7. Invite Friends Over Instead Of Going Out.

Hamm also recommended inviting friends in for dinner and drinks instead of going out. He noted that while this might seem like legwork, make it a team effort. Everyone can bring one thing and a drink of their choice, and you can make something large and cheap — like a big pasta dish. You’ll almost definitely end up spending significantly less than doing dinner and drinks out.

8. Remember: Exercise Is Free.

In the same U.S. News and World Report piece about cutting costs today, Wisebread blogger Sabah Karimi reminded readers that exercise doesn’t have to equal a costly gym membership. “You could sign up for fitness classes at a neighborhood recreational center, join the YMCA, take advantage of a corporate wellness program or commit to following DVD fitness programs at home,” Karimi said. There are also a ton of 100 percent free workout videos to be found from fitness experts all over YouTube for a super simple, cost-free way to exercise.

Spending less doesn’t mean a life of rice and beans or saying no to every social engagement that comes your way. It’s often just about greater awareness of some of the hidden places we spend money and working towards changing simple behaviors. Try some of the above tips and see how much you save.

*Article source courtesy of Toria Sheffield of Bustle.com.

Things to Do on a Budget in Monmouth & Ocean Counties this December 2015

christmasfamilyIt’s the most wonderful time of year!  With so many joyful and festive events happening this month, it’s definitely going to be hard to choose which ones to attend. Enjoy this special time of year with all of your family and friends – check out the many free or inexpensive activities happening this December in a town near you.

Tree Lighting Ceremonies:

Every Saturday & Sunday until December 20: The Asbury Park Bazaar & Market at Fifth Avenue have partnered to bring you one of the most spectacular holiday markets in New Jersey! The market features a curated roster of vendors, artists and local shops selling gifts and handmade goods including jewelry, accessories, art, photography, home goods, furniture, vintage, food, & much more! Enjoy live music, holiday performances, and special events every weekend by the giant Christmas tree with fake snow falling all around you. Children can get photos with Santa and there also attend kids craft workshops every Sunday. Warm up at the hot cider and hot chocolate tent or enjoy many other delicious holiday treats and festive cocktails at The Anchor’s Bend. For more information, call 732-829-2663.

Saturday, December 5 – Sunday, December 6: It’s the 31st Annual Holiday Weekend in Ocean Twp from 11am-4pm! Enjoy exhibits, trains, crafts, and handmade goodies all weekend long. This year, the Woolley House gets transformed into a holiday showcase to continue this holiday tradition. Check out the many homemade treats and one-of-a-kind gifts for everyone on your “nice” list. Children can even search the house for hidden nutcrackers in a Holiday Hunt. For more information, call 732-531-2136.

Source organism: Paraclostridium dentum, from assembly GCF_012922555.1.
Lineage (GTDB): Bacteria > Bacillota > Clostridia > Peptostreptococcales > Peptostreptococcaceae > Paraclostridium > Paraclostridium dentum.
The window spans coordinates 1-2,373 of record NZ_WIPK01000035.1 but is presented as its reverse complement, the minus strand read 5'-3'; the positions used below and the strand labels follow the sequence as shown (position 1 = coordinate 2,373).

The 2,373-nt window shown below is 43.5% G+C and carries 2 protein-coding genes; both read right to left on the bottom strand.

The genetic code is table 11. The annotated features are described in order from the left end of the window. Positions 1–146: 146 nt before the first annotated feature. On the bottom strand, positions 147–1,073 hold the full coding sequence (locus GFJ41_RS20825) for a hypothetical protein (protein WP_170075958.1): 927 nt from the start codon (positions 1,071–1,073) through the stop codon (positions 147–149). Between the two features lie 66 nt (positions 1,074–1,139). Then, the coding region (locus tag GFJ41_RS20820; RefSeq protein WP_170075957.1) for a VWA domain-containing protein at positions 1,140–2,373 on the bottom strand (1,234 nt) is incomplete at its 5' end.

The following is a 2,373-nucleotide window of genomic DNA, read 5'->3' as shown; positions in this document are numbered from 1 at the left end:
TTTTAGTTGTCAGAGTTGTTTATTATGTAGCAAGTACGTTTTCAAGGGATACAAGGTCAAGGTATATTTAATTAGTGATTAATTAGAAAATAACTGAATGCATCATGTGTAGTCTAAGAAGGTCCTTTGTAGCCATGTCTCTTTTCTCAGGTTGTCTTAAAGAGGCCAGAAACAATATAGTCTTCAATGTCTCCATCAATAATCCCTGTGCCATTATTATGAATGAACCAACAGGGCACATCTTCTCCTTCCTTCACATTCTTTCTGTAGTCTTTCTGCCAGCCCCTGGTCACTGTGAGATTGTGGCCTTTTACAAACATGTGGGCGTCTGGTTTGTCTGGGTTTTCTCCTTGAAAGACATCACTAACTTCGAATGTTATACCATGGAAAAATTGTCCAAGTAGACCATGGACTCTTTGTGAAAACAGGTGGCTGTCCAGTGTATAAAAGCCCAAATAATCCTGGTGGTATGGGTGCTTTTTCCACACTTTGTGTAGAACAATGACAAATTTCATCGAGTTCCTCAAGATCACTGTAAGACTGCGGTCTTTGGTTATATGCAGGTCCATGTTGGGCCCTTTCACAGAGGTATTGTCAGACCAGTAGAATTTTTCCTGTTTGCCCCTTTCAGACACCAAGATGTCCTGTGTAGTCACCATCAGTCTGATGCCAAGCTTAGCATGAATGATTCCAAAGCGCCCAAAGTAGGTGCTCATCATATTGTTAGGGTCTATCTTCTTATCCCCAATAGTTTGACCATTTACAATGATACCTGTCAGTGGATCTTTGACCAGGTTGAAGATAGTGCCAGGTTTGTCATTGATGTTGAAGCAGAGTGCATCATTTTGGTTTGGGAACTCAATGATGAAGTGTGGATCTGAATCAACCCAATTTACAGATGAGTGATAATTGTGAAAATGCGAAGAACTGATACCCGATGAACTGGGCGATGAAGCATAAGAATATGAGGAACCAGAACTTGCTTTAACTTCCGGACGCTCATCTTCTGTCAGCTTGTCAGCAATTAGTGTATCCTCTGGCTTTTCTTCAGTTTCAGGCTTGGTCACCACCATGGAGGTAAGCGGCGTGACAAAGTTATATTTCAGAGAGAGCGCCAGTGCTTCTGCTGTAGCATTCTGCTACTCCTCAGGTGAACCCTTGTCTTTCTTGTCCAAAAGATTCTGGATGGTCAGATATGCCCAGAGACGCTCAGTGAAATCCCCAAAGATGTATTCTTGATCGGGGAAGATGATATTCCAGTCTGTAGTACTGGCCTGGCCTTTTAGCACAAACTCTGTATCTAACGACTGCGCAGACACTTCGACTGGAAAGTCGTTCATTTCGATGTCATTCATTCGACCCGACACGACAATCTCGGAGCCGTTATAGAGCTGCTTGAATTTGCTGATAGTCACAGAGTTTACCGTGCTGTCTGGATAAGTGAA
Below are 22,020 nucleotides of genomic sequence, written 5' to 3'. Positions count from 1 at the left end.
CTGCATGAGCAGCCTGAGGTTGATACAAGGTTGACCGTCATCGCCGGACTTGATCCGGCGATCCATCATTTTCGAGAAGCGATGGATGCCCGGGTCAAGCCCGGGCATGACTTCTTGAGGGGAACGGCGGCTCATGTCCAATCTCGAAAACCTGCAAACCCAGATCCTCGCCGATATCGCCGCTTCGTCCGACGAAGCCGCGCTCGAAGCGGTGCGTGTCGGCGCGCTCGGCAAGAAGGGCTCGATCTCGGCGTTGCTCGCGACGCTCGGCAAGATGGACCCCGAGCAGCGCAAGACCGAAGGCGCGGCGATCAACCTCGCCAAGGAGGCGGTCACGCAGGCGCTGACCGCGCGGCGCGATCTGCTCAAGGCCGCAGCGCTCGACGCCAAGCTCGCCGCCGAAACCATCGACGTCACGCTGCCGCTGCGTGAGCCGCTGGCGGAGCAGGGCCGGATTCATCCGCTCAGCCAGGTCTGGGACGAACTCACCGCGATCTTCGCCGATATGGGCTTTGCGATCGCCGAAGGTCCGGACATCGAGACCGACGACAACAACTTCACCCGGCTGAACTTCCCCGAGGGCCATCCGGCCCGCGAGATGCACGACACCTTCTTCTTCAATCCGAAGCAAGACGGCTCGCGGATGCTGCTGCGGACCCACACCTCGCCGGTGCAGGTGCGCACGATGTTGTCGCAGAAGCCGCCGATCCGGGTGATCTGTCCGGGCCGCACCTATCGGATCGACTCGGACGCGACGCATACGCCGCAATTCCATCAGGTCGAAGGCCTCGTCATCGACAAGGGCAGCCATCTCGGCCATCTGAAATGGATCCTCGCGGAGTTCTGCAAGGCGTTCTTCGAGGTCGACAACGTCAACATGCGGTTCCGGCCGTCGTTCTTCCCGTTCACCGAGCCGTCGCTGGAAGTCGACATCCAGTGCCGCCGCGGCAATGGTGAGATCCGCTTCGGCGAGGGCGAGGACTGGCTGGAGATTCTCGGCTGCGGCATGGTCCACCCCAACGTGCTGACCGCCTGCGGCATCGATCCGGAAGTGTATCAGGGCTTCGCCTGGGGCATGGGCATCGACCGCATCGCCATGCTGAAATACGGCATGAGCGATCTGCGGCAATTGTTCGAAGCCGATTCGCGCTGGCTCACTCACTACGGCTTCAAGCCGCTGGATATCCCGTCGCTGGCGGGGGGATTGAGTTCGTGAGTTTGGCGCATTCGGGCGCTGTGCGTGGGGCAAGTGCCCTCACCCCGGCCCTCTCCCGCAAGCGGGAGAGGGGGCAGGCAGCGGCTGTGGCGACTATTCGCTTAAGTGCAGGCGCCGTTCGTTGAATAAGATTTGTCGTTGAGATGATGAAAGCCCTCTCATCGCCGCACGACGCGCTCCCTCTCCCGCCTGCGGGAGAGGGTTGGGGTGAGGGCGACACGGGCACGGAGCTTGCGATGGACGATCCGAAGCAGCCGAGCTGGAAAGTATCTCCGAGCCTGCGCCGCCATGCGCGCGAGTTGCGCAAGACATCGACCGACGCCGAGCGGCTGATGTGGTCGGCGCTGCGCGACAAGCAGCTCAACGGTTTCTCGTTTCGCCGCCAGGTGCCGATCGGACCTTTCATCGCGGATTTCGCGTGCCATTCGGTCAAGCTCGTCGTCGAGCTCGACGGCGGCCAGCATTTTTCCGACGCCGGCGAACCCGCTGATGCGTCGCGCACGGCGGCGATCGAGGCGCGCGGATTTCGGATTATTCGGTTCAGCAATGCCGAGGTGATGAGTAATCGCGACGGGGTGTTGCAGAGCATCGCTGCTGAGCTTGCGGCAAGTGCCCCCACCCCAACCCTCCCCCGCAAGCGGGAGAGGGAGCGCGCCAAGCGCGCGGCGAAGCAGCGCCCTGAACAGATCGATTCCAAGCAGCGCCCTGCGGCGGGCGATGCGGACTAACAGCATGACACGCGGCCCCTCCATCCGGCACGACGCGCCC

December 5-6, 12-13: Bring the whole family to enjoy this holiday treat. The Monmouth Players will be putting on a special production of Santaland Dairies for a limited time at the Navesink Arts Center (Atlantic Highlands). The show highlights the humorous accounts of working as a Christmas elf in “SantaLand” at a department store during the holiday season. Tickets are just $15 a person. For times and more information, call 732-291-9211.

December 5, 12, 18 & 19: The weather is cold, but the scent of Christmas is in the air! Come celebrate the holidays at Allaire Village (Farmingdale) for Christmas Lantern Tours and take a stroll through a lantern lit village, and learn about Christmas in 1836. Music, history, and a little bit of theater should be your new (or continuing) holiday tradition. Tickets are just $12.50 per person (not recommended for children under 5 as it is a walking tour and strollers are not permitted in the buildings). Spaces are limited so advanced ticket purchasing is highly recommended! For times and more information, 732-919-3500.

Sunday, December 13 & Sunday, December 20: Bring the whole family and have Breakfast with Santa at the American Hotel (Freehold)! From 10:30am-2pm, have a holly jolly meal with St. Nicholas himself. Hurry and reserve your seats today! For more information and reservations, call 732-431-3220.

Saturday, December 12-Sunday, December 13: American Repertory Ballet comes to Algonquin Theatre (Manasquan) to bring the magic, beauty and fantasy of The Nutcracker with Tchaikovsky’s magnificent score, stunning sets, thrilling choreography, and a massive cast. The classic story of a young girl and how a mysterious gift brings about enchanted dreams and fantastical scenes. Whether it’s your first time, an annual tradition, or an once-in-a-lifetime experience, ARB’s Nutcracker is a perfect holiday treat for the entire family. At 52 years, ARB’s production is the longest-running Nutcracker production in New Jersey, and one of the longest-running in the United States. For times and more information, 732-528-9211.